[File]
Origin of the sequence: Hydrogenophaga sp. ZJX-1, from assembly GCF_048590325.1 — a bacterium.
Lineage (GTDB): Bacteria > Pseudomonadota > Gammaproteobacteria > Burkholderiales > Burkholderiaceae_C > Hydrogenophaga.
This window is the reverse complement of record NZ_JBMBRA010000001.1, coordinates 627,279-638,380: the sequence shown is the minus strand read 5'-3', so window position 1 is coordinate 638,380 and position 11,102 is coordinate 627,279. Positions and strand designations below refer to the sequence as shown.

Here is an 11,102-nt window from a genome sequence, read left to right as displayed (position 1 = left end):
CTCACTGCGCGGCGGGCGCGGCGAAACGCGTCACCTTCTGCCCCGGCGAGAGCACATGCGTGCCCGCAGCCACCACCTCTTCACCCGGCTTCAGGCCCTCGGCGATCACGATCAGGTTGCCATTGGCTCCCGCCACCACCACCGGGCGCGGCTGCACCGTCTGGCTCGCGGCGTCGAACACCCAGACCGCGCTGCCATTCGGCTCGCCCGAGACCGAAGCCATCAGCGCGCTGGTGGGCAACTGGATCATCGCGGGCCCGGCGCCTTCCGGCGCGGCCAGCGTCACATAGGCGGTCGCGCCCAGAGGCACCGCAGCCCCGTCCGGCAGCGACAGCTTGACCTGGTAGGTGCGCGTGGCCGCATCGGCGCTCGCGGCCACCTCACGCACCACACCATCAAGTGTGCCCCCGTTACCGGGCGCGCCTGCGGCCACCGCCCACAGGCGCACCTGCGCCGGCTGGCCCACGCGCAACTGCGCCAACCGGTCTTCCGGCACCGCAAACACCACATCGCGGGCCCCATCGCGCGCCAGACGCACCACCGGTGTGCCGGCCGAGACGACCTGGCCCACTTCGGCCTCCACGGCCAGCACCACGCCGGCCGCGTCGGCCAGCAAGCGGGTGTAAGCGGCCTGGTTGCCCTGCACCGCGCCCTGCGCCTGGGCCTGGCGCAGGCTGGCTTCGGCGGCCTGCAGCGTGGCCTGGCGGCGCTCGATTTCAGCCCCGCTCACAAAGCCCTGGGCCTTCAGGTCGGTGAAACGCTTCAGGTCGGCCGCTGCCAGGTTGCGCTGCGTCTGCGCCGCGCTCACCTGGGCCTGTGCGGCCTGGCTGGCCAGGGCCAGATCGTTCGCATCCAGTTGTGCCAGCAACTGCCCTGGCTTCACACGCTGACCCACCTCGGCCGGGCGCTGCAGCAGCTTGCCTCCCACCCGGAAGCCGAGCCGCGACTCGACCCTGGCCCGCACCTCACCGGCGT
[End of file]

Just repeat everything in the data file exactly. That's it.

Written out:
Origin of the sequence: Hydrogenophaga sp. ZJX-1, from assembly GCF_048590325.1 — a bacterium.
Lineage (GTDB): Bacteria > Pseudomonadota > Gammaproteobacteria > Burkholderiales > Burkholderiaceae_C > Hydrogenophaga.
This window is the reverse complement of record NZ_JBMBRA010000001.1, coordinates 627,279-638,380: the sequence shown is the minus strand read 5'-3', so window position 1 is coordinate 638,380 and position 11,102 is coordinate 627,279. Positions and strand designations below refer to the sequence as shown.

Here is an 11,102-nt window from a genome sequence, read left to right as displayed (position 1 = left end):
CTCACTGCGCGGCGGGCGCGGCGAAACGCGTCACCTTCTGCCCCGGCGAGAGCACATGCGTGCCCGCAGCCACCACCTCTTCACCCGGCTTCAGGCCCTCGGCGATCACGATCAGGTTGCCATTGGCTCCCGCCACCACCACCGGGCGCGGCTGCACCGTCTGGCTCGCGGCGTCGAACACCCAGACCGCGCTGCCATTCGGCTCGCCCGAGACCGAAGCCATCAGCGCGCTGGTGGGCAACTGGATCATCGCGGGCCCGGCGCCTTCCGGCGCGGCCAGCGTCACATAGGCGGTCGCGCCCAGAGGCACCGCAGCCCCGTCCGGCAGCGACAGCTTGACCTGGTAGGTGCGCGTGGCCGCATCGGCGCTCGCGGCCACCTCACGCACCACACCATCAAGTGTGCCCCCGTTACCGGGCGCGCCTGCGGCCACCGCCCACAGGCGCACCTGCGCCGGCTGGCCCACGCGCAACTGCGCCAACCGGTCTTCCGGCACCGCAAACACCACATCGCGGGCCCCATCGCGCGCCAGACGCACCACCGGTGTGCCGGCCGAGACGACCTGGCCCACTTCGGCCTCCACGGCCAGCACCACGCCGGCCGCGTCGGCCAGCAAGCGGGTGTAAGCGGCCTGGTTGCCCTGCACCGCGCCCTGCGCCTGGGCCTGGCGCAGGCTGGCTTCGGCGGCCTGCAGCGTGGCCTGGCGGCGCTCGATTTCAGCCCCGCTCACAAAGCCCTGGGCCTTCAGGTCGGTGAAACGCTTCAGGTCGGCCGCTGCCAGGTTGCGCTGCGTCTGCGCCGCGCTCACCTGGGCCTGTGCGGCCTGGCTGGCCAGGGCCAGATCGTTCGCATCCAGTTGTGCCAGCAACTGCCCTGGCTTCACACGCTGACCCACCTCGGCCGGGCGCTGCAGCAGCTTGCCTCCCACCCGGAAGCCGAGCCGCGACTCGACCCTGGCCCGCACCTCACCGGCGT